Sperling: INMEX stands at the intersection of the practical and the ethical – helping translate the values we espouse into the actions we pursue.
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Washington, DC, June 28, 2006 – Rabbi Scott Sperling, Director of the Union for Reform Judaism’s Mid-Atlantic Regional Council addressed the crowd at today’s launch of the Informed Meetings Exchange (INMEX). Sperling praised the resource, saying, “Working with the Informed Meeting Exchange will allow us to more effectively apply our moral values to our practical decisions.” His full statement follows:
On behalf of the Union for Reform Judaism, whose more than 900 congregations encompass 1.5 million Reform Jews, I am honored to join you today for the launch of INMEX, the Informed Meetings Exchange.
INMEX stands at the intersection of the practical and the ethical – helping translate the values we espouse into the actions we pursue. Jewish tradition and Jewish law have long held that morality can not be separated from the realities of the contemporary world.
In the Book of Deuteronomy, we are told of our ethical obligation, “You shall not abuse a needy and destitute laborer, whether a fellow Israelite or a stranger in one of the communities of your land.” And in the Talmud, our book of rabbinic law and commentary, we are taught that an employee may object to forced overtime – a practical application of the Torah’s mandate. Working with the Informed Meeting Exchange will allow us to more effectively apply our moral values to our practical decisions.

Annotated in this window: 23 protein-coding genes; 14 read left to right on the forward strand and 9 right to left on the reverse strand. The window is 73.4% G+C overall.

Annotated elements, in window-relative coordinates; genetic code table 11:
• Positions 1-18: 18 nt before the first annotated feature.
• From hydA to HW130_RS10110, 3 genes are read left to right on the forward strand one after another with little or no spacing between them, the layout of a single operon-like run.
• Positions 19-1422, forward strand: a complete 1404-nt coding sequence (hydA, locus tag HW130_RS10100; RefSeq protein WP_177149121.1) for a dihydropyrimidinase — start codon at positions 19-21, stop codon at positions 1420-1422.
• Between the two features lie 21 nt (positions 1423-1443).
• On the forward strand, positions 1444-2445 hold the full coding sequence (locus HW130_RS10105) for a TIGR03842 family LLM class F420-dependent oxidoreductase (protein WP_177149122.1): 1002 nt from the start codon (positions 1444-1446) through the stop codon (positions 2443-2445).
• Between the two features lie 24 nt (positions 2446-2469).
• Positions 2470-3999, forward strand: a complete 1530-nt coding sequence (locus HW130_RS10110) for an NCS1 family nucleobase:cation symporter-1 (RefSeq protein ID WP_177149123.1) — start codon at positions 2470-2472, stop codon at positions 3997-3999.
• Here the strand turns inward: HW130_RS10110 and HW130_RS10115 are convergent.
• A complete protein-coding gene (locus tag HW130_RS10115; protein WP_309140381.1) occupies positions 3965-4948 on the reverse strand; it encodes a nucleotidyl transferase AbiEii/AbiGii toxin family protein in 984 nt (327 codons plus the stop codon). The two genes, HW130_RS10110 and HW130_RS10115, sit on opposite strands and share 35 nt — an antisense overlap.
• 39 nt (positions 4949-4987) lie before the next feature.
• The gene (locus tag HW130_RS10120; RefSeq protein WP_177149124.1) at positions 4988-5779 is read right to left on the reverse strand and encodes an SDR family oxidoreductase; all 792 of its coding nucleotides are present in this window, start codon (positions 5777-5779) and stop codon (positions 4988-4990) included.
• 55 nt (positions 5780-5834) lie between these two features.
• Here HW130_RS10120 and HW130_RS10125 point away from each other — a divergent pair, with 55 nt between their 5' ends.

What are the stakes? Last year, the members of the Reform Jewish Movement spent more than $1.6 million on hotels for one single event: the URJ Biennial Convention. 4,500 Reform Jews came to Houston in November, stayed over 10,000 “room-nights” in area hotels, and left a notable economic impact on the city. And this is only one convention, from one institution, in one city. Two other Jewish denominations, the Conservative and Reconstructionist Movements, have also joined INMEX, which means that the vast majority of affiliated Jews in America – not to mention our partners in faith from the National Council of Churches, the United Church of Christ, the Unitarian Universalists, the United Methodist Church, and the Muslim American Society Freedom Foundation – will be partnering with INMEX to use our hospitality dollars in ways consistent with the ethical mandates of our faith traditions.
The creation of this new and important entity to help us live the principles that underlie our faith has resonated with the Jewish community, and in a powerful way: in addition to three major Jewish denominations, six additional Jewish groups have also signed on to be founding members. For many of us in the Jewish community, it has only been a couple generations since our grandparents and great grandparents arrived in America, a couple generations since they began work in some of the same trades now represented by UNITE HERE.
What made America a land of opportunity for our grandparents? What brought our forebears into middle class? What brought them acceptance? It was the ability to negotiate for a better tomorrow. To have a place at the table. To organize for fairness and for respect. INMEX will help the men and women working today in the hospitality industry climb the economic ladder, achieve the power they rightfully deserve and build a future for themselves, their children and their grandchildren. Together, we will fulfill the promise of America for a new generation.
The Religious Action Center of Reform Judaism is the
Washington office of the Union for Reform Judaism, whose more than 900 congregations across North America encompass 1.5 million Reform Jews, and the Central Conference of American Rabbis, whose membership includes more than 1800 Reform rabbis.